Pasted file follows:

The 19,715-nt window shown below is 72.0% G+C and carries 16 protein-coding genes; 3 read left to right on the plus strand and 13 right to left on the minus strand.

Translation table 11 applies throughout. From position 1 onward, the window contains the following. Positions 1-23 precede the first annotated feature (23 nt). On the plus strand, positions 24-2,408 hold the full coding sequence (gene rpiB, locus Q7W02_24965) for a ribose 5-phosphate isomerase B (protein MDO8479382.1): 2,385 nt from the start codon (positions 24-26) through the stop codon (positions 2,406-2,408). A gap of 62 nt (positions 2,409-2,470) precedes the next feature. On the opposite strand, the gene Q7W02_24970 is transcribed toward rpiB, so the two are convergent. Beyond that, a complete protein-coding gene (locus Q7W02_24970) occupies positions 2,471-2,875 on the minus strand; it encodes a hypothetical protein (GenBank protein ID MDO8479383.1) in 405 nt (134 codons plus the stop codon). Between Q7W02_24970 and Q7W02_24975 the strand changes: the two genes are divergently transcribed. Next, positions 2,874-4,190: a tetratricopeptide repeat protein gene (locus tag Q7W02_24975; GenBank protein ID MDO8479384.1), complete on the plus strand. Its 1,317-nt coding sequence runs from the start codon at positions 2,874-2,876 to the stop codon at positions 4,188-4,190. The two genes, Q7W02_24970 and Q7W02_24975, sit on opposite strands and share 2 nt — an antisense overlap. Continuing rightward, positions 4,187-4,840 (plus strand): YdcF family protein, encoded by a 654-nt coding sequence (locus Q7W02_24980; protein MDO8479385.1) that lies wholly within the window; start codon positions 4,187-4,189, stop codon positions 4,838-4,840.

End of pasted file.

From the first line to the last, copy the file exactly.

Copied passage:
The 19,715-nt window shown below is 72.0% G+C and carries 16 protein-coding genes; 3 read left to right on the plus strand and 13 right to left on the minus strand.

Translation table 11 applies throughout. From position 1 onward, the window contains the following. Positions 1-23 precede the first annotated feature (23 nt). On the plus strand, positions 24-2,408 hold the full coding sequence (gene rpiB, locus Q7W02_24965) for a ribose 5-phosphate isomerase B (protein MDO8479382.1): 2,385 nt from the start codon (positions 24-26) through the stop codon (positions 2,406-2,408). A gap of 62 nt (positions 2,409-2,470) precedes the next feature. On the opposite strand, the gene Q7W02_24970 is transcribed toward rpiB, so the two are convergent. Beyond that, a complete protein-coding gene (locus Q7W02_24970) occupies positions 2,471-2,875 on the minus strand; it encodes a hypothetical protein (GenBank protein ID MDO8479383.1) in 405 nt (134 codons plus the stop codon). Between Q7W02_24970 and Q7W02_24975 the strand changes: the two genes are divergently transcribed. Next, positions 2,874-4,190: a tetratricopeptide repeat protein gene (locus tag Q7W02_24975; GenBank protein ID MDO8479384.1), complete on the plus strand. Its 1,317-nt coding sequence runs from the start codon at positions 2,874-2,876 to the stop codon at positions 4,188-4,190. The two genes, Q7W02_24970 and Q7W02_24975, sit on opposite strands and share 2 nt — an antisense overlap. Continuing rightward, positions 4,187-4,840 (plus strand): YdcF family protein, encoded by a 654-nt coding sequence (locus Q7W02_24980; protein MDO8479385.1) that lies wholly within the window; start codon positions 4,187-4,189, stop codon positions 4,838-4,840.